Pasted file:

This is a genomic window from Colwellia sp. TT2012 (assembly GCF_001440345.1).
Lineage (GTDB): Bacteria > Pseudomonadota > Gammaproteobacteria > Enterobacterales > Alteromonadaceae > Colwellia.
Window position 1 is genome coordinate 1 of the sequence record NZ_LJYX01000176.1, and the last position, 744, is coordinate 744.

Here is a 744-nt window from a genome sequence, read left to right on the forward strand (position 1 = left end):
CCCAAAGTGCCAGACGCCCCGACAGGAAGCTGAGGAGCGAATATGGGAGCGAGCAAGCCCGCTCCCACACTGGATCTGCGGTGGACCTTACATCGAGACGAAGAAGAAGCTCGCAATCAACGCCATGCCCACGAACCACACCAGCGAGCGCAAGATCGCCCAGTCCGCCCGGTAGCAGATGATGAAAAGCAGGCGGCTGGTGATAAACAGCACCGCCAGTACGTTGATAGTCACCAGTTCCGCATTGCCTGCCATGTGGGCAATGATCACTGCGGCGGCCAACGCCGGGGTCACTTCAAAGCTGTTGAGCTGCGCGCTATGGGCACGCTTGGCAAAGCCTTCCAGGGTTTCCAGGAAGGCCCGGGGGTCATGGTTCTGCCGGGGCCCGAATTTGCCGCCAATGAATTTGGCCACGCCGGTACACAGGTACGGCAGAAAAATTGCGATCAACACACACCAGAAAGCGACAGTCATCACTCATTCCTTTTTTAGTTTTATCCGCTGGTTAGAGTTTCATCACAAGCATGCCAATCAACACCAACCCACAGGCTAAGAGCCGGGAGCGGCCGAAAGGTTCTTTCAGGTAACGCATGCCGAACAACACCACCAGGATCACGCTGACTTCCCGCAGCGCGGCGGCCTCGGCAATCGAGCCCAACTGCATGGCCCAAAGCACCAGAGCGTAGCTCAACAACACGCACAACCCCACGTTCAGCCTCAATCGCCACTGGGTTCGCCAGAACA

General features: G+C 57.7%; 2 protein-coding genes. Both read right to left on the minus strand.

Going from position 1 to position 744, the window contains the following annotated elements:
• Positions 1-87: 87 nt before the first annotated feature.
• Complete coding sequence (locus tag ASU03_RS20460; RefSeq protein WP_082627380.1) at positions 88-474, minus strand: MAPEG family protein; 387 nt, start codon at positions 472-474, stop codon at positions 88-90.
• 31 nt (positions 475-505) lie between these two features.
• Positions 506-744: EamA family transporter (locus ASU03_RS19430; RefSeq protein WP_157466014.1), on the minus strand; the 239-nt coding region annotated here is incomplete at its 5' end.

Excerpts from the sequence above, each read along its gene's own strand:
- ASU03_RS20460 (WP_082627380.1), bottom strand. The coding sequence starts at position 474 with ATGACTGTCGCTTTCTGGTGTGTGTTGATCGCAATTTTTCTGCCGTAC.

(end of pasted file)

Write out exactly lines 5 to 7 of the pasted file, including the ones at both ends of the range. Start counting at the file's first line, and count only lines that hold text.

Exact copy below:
CCCAAAGTGCCAGACGCCCCGACAGGAAGCTGAGGAGCGAATATGGGAGCGAGCAAGCCCGCTCCCACACTGGATCTGCGGTGGACCTTACATCGAGACGAAGAAGAAGCTCGCAATCAACGCCATGCCCACGAACCACACCAGCGAGCGCAAGATCGCCCAGTCCGCCCGGTAGCAGATGATGAAAAGCAGGCGGCTGGTGATAAACAGCACCGCCAGTACGTTGATAGTCACCAGTTCCGCATTGCCTGCCATGTGGGCAATGATCACTGCGGCGGCCAACGCCGGGGTCACTTCAAAGCTGTTGAGCTGCGCGCTATGGGCACGCTTGGCAAAGCCTTCCAGGGTTTCCAGGAAGGCCCGGGGGTCATGGTTCTGCCGGGGCCCGAATTTGCCGCCAATGAATTTGGCCACGCCGGTACACAGGTACGGCAGAAAAATTGCGATCAACACACACCAGAAAGCGACAGTCATCACTCATTCCTTTTTTAGTTTTATCCGCTGGTTAGAGTTTCATCACAAGCATGCCAATCAACACCAACCCACAGGCTAAGAGCCGGGAGCGGCCGAAAGGTTCTTTCAGGTAACGCATGCCGAACAACACCACCAGGATCACGCTGACTTCCCGCAGCGCGGCGGCCTCGGCAATCGAGCCCAACTGCATGGCCCAAAGCACCAGAGCGTAGCTCAACAACACGCACAACCCCACGTTCAGCCTCAATCGCCACTGGGTTCGCCAGAACA

General features: G+C 57.7%; 2 protein-coding genes. Both read right to left on the minus strand.

Going from position 1 to position 744, the window contains the following annotated elements: